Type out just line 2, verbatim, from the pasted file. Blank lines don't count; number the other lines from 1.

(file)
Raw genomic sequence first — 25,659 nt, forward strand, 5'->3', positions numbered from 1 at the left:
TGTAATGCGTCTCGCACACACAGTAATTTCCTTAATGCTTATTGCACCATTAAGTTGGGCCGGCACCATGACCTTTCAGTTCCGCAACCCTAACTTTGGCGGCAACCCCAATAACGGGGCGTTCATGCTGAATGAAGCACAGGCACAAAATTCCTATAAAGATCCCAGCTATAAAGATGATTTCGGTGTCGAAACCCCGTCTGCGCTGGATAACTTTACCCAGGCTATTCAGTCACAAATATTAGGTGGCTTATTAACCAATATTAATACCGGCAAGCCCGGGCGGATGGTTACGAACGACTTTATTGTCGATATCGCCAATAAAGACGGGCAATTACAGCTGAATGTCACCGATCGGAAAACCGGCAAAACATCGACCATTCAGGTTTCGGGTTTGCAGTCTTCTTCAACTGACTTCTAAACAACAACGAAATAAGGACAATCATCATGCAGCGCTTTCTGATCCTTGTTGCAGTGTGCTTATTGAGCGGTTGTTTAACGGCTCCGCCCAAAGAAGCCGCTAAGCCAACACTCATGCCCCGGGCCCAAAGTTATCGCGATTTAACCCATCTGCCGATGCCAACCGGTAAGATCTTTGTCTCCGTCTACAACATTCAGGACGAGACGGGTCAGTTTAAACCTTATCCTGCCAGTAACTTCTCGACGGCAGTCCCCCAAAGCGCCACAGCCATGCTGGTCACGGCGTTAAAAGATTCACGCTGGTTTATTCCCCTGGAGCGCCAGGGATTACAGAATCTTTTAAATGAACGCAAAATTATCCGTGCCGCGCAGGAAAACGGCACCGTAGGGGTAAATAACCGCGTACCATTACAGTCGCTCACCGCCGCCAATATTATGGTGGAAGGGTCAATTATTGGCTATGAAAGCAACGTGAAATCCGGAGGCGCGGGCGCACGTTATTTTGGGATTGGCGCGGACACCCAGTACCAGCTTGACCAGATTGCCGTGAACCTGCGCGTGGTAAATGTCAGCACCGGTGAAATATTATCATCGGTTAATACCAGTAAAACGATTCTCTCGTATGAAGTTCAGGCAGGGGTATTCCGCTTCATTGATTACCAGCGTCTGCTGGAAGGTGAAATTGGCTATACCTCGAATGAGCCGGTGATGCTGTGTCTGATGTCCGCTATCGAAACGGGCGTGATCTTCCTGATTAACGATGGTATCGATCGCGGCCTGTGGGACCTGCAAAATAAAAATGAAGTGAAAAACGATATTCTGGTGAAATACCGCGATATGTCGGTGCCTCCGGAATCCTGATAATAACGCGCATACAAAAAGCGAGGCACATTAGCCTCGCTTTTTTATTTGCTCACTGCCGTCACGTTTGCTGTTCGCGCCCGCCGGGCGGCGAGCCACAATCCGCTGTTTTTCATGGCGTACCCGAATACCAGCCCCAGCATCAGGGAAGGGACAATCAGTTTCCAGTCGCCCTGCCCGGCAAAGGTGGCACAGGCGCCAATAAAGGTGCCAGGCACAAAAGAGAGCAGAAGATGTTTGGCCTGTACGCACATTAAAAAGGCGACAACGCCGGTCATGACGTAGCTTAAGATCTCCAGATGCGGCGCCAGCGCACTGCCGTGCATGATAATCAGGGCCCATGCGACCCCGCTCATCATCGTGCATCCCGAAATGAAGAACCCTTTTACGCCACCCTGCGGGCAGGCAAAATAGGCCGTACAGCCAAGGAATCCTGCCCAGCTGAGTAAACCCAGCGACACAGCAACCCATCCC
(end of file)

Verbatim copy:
TGTAATGCGTCTCGCACACACAGTAATTTCCTTAATGCTTATTGCACCATTAAGTTGGGCCGGCACCATGACCTTTCAGTTCCGCAACCCTAACTTTGGCGGCAACCCCAATAACGGGGCGTTCATGCTGAATGAAGCACAGGCACAAAATTCCTATAAAGATCCCAGCTATAAAGATGATTTCGGTGTCGAAACCCCGTCTGCGCTGGATAACTTTACCCAGGCTATTCAGTCACAAATATTAGGTGGCTTATTAACCAATATTAATACCGGCAAGCCCGGGCGGATGGTTACGAACGACTTTATTGTCGATATCGCCAATAAAGACGGGCAATTACAGCTGAATGTCACCGATCGGAAAACCGGCAAAACATCGACCATTCAGGTTTCGGGTTTGCAGTCTTCTTCAACTGACTTCTAAACAACAACGAAATAAGGACAATCATCATGCAGCGCTTTCTGATCCTTGTTGCAGTGTGCTTATTGAGCGGTTGTTTAACGGCTCCGCCCAAAGAAGCCGCTAAGCCAACACTCATGCCCCGGGCCCAAAGTTATCGCGATTTAACCCATCTGCCGATGCCAACCGGTAAGATCTTTGTCTCCGTCTACAACATTCAGGACGAGACGGGTCAGTTTAAACCTTATCCTGCCAGTAACTTCTCGACGGCAGTCCCCCAAAGCGCCACAGCCATGCTGGTCACGGCGTTAAAAGATTCACGCTGGTTTATTCCCCTGGAGCGCCAGGGATTACAGAATCTTTTAAATGAACGCAAAATTATCCGTGCCGCGCAGGAAAACGGCACCGTAGGGGTAAATAACCGCGTACCATTACAGTCGCTCACCGCCGCCAATATTATGGTGGAAGGGTCAATTATTGGCTATGAAAGCAACGTGAAATCCGGAGGCGCGGGCGCACGTTATTTTGGGATTGGCGCGGACACCCAGTACCAGCTTGACCAGATTGCCGTGAACCTGCGCGTGGTAAATGTCAGCACCGGTGAAATATTATCATCGGTTAATACCAGTAAAACGATTCTCTCGTATGAAGTTCAGGCAGGGGTATTCCGCTTCATTGATTACCAGCGTCTGCTGGAAGGTGAAATTGGCTATACCTCGAATGAGCCGGTGATGCTGTGTCTGATGTCCGCTATCGAAACGGGCGTGATCTTCCTGATTAACGATGGTATCGATCGCGGCCTGTGGGACCTGCAAAATAAAAATGAAGTGAAAAACGATATTCTGGTGAAATACCGCGATATGTCGGTGCCTCCGGAATCCTGATAATAACGCGCATACAAAAAGCGAGGCACATTAGCCTCGCTTTTTTATTTGCTCACTGCCGTCACGTTTGCTGTTCGCGCCCGCCGGGCGGCGAGCCACAATCCGCTGTTTTTCATGGCGTACCCGAATACCAGCCCCAGCATCAGGGAAGGGACAATCAGTTTCCAGTCGCCCTGCCCGGCAAAGGTGGCACAGGCGCCAATAAAGGTGCCAGGCACAAAAGAGAGCAGAAGATGTTTGGCCTGTACGCACATTAAAAAGGCGACAACGCCGGTCATGACGTAGCTTAAGATCTCCAGATGCGGCGCCAGCGCACTGCCGTGCATGATAATCAGGGCCCATGCGACCCCGCTCATCATCGTGCATCCCGAAATGAAGAACCCTTTTACGCCACCCTGCGGGCAGGCAAAATAGGCCGTACAGCCAAGGAATCCTGCCCAGCTGAGTAAACCCAGCGACACAGCAACCCATCCC